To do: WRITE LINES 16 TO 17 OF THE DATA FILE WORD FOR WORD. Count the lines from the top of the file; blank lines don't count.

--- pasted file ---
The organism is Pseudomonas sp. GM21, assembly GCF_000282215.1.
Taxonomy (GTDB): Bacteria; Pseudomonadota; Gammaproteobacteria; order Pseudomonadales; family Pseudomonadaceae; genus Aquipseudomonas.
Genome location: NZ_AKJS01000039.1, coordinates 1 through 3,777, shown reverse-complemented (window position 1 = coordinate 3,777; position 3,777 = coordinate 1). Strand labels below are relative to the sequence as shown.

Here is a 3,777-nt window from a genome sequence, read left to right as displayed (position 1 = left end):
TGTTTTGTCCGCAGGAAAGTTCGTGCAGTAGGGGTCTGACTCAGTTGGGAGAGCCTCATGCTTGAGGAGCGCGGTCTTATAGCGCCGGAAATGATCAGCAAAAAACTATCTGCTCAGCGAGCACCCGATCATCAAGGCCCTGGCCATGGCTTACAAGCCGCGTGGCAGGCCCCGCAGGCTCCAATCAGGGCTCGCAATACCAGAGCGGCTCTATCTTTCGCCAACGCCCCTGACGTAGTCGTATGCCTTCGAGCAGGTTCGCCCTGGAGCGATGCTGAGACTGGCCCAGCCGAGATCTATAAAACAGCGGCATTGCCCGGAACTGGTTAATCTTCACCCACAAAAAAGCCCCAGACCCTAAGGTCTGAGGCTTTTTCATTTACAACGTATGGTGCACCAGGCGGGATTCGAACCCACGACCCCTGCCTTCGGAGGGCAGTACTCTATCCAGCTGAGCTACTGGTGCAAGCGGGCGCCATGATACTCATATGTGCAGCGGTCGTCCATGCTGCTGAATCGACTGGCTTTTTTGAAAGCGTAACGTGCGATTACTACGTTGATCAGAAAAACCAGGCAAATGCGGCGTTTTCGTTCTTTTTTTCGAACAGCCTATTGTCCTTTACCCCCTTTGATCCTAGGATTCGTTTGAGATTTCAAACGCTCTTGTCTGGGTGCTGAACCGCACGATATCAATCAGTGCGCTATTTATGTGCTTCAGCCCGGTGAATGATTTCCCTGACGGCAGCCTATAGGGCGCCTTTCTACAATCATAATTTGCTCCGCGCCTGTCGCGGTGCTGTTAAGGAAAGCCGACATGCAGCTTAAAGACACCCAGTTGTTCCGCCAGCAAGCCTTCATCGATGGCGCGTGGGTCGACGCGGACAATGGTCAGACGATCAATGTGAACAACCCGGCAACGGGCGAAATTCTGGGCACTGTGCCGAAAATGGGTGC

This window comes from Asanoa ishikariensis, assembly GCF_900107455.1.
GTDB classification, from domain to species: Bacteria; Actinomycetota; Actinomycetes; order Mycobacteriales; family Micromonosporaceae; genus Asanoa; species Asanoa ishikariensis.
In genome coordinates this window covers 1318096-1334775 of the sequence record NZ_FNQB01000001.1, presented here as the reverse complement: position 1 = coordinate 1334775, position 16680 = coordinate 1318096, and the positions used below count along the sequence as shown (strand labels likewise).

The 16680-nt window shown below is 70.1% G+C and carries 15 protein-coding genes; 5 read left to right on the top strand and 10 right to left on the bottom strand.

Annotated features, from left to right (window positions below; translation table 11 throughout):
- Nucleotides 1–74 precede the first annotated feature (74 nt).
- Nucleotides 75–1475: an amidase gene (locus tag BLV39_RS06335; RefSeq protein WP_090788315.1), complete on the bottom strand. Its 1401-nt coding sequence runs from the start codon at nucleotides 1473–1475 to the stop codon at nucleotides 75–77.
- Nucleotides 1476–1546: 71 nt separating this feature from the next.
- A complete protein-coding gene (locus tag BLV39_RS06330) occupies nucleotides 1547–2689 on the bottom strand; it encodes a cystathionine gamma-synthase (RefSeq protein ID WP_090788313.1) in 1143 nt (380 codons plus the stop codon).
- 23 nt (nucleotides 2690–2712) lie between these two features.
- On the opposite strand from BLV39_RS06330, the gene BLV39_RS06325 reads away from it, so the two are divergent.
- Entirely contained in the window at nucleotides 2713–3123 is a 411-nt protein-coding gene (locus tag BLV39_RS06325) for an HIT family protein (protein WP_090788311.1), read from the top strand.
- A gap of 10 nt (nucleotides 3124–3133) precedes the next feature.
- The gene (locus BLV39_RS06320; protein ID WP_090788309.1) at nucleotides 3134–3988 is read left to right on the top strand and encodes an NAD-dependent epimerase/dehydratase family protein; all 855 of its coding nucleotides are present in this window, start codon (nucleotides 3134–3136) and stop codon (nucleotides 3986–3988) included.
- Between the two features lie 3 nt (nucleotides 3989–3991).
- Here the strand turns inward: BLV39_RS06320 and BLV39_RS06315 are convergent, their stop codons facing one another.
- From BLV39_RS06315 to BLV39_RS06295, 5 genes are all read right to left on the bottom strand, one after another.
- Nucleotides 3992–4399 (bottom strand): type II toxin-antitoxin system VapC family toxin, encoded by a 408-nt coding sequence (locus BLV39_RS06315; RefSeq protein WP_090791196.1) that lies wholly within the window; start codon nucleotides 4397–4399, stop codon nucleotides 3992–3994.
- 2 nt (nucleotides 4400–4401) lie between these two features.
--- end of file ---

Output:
- On the opposite strand from BLV39_RS06330, the gene BLV39_RS06325 reads away from it, so the two are divergent.
- Entirely contained in the window at nucleotides 2713–3123 is a 411-nt protein-coding gene (locus tag BLV39_RS06325) for an HIT family protein (protein WP_090788311.1), read from the top strand.